Part 1 is also available here.
The Unbrainwashed asked me a rather blunt question that I rather liked:
Do you actually believe that a dead Jew came back to life 2000 years ago to save us?
Yes. Next question. 🙂
Actually, let me be more specific. I don’t just believe a Jew named Jesus came back to life. I believe that God himself became one of us – wrote himself into the story as it were – so that he could show all of us what it means to be truly and wonderfully human. And he came as an impoverished member of a despised and oppressed people to show us how to pursue a way of love and justice in a world of violence and oppression. He died as a demonstration that non-retaliation and self-sacrifical love is the only way that hatred and injustice will ever ultimately be overcome. And he was raised to life as a vindication of this message – to prove that he was not just a naive idealist who got himself killed, but that the God of the universe is actually Lord and victor over the forces oppression and violence, and over death itself (the ultimate tool of the oppressor). The dead Jew, Yeshua Mashiach (Jesus the King), came back to life to show that that power can only be overcome through weakness, violence through peace, and oppression through a willingness to suffer for the sake of others, even for your oppressor.
But there was another similar question by S.G.E.W. that was more to the point that I think Unbrainwashed was really getting at:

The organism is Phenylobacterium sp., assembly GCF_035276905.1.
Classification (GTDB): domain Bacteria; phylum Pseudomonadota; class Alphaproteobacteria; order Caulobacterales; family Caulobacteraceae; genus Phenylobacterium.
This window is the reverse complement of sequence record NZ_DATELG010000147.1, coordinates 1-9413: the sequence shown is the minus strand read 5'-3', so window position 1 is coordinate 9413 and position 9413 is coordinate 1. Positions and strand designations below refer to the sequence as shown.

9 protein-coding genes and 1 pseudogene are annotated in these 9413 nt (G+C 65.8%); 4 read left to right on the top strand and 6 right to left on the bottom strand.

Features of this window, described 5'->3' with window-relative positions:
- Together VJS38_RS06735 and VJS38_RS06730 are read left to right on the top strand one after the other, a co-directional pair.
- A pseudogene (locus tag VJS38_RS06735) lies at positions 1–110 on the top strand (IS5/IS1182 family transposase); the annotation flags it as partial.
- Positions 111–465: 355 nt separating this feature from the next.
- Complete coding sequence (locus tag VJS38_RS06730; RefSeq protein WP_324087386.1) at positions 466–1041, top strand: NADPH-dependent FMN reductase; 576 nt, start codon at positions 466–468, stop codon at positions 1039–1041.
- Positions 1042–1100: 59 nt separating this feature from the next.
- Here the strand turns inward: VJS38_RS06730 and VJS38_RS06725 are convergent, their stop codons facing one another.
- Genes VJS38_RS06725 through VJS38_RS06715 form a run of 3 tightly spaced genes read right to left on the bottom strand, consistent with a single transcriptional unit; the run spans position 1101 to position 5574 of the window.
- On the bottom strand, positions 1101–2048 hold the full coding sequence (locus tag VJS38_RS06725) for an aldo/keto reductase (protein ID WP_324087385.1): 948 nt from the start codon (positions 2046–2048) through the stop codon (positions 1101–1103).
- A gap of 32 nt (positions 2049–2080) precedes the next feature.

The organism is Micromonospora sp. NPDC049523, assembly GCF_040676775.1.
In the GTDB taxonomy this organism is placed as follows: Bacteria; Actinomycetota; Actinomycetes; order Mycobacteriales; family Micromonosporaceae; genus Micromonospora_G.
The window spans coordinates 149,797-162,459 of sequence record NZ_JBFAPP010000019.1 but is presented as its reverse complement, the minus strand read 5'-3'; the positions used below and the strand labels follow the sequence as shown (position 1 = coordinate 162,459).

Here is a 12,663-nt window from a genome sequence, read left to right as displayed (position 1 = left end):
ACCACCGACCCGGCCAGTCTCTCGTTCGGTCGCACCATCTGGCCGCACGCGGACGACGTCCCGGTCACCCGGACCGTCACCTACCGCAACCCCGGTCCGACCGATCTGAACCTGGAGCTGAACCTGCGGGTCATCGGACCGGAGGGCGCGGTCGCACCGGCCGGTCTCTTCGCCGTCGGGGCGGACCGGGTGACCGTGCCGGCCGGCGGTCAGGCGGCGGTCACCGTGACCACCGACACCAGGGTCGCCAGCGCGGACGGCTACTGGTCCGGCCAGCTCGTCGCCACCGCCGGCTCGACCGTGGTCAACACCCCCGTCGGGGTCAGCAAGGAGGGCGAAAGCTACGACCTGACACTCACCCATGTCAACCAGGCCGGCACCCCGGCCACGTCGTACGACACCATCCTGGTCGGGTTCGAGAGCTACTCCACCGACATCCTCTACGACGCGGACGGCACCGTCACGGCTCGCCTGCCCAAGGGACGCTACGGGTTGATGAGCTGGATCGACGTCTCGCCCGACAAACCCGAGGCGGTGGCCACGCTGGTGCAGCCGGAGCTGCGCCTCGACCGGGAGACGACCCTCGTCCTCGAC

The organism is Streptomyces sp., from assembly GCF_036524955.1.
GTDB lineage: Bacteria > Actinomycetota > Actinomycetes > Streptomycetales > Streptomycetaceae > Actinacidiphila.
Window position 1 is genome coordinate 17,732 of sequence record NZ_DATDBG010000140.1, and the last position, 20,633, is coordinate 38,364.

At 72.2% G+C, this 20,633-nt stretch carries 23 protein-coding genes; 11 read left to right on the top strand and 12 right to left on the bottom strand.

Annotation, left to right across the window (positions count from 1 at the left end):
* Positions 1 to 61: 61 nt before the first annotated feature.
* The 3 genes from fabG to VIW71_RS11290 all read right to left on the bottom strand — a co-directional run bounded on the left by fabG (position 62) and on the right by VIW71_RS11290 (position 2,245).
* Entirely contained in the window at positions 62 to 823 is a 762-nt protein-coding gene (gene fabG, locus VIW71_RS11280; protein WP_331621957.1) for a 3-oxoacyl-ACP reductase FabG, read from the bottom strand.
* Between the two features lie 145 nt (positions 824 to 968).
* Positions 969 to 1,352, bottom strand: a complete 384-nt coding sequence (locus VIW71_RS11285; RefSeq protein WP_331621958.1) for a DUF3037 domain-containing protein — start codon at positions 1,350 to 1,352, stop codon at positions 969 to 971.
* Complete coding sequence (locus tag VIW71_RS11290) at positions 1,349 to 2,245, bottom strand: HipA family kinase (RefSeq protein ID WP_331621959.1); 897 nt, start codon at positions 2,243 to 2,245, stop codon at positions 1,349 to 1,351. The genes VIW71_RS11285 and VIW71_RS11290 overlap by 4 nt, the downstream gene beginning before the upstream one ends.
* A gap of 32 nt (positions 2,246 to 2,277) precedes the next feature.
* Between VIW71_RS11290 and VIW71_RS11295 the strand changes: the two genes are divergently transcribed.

Do you believe in the literal, physiological ressurection of Yeshua ben Joseph? Specifically, did he lose all bodily functions (no heartbeat, no neurological activity, etc.) for several days and then regain full functionality?
If so: how can this be rationally explained in any way?
If not: what’s the effective difference between you and an agnostic?
Yes, I do believe in the literal, bodily resurrection of Jesus. How can this be rationally explained? Well, let’s suppose you believe in the existence of an all-powerful God who created this universe and all the natural laws by which it operates. If that is the case, then what is so irrational about believing that this God has the power to sometimes change the normal way that these laws function? Do I know exactly how he did this? No. I suppose if there had been a 21st century scientist with the proper equipment present in the tomb, she might be able to tell us what exactly happened from a physiological standpoint at the moment of resurrection – that is to say, I don’t think it was a completely un-natural event. It could have been observed and studied if we had had the capability back then. But it is a super-natural event in that it is an example of how God is at work to restore and renew his creation. Jesus’s resurrection is simply the first example of what will one day be true for all of us. In that sense you could say that this is a neo-natural event, in that it is the beginning of God creating a new nature out of the old.
At any rate, I see nothing contradictory or irrational about believing that an all-powerful God could do such a thing. Just because something almost never happens doesn’t mean it could never happen. And, just speaking personally, I don’t feel the need to know exactly, scientifically, how it happened in order to believe that it did.
[tags]atheist, atheism, Pastor, Mike Clawson, The Unbrainwashed, Jew, Jesus, God, agnostic[/tags]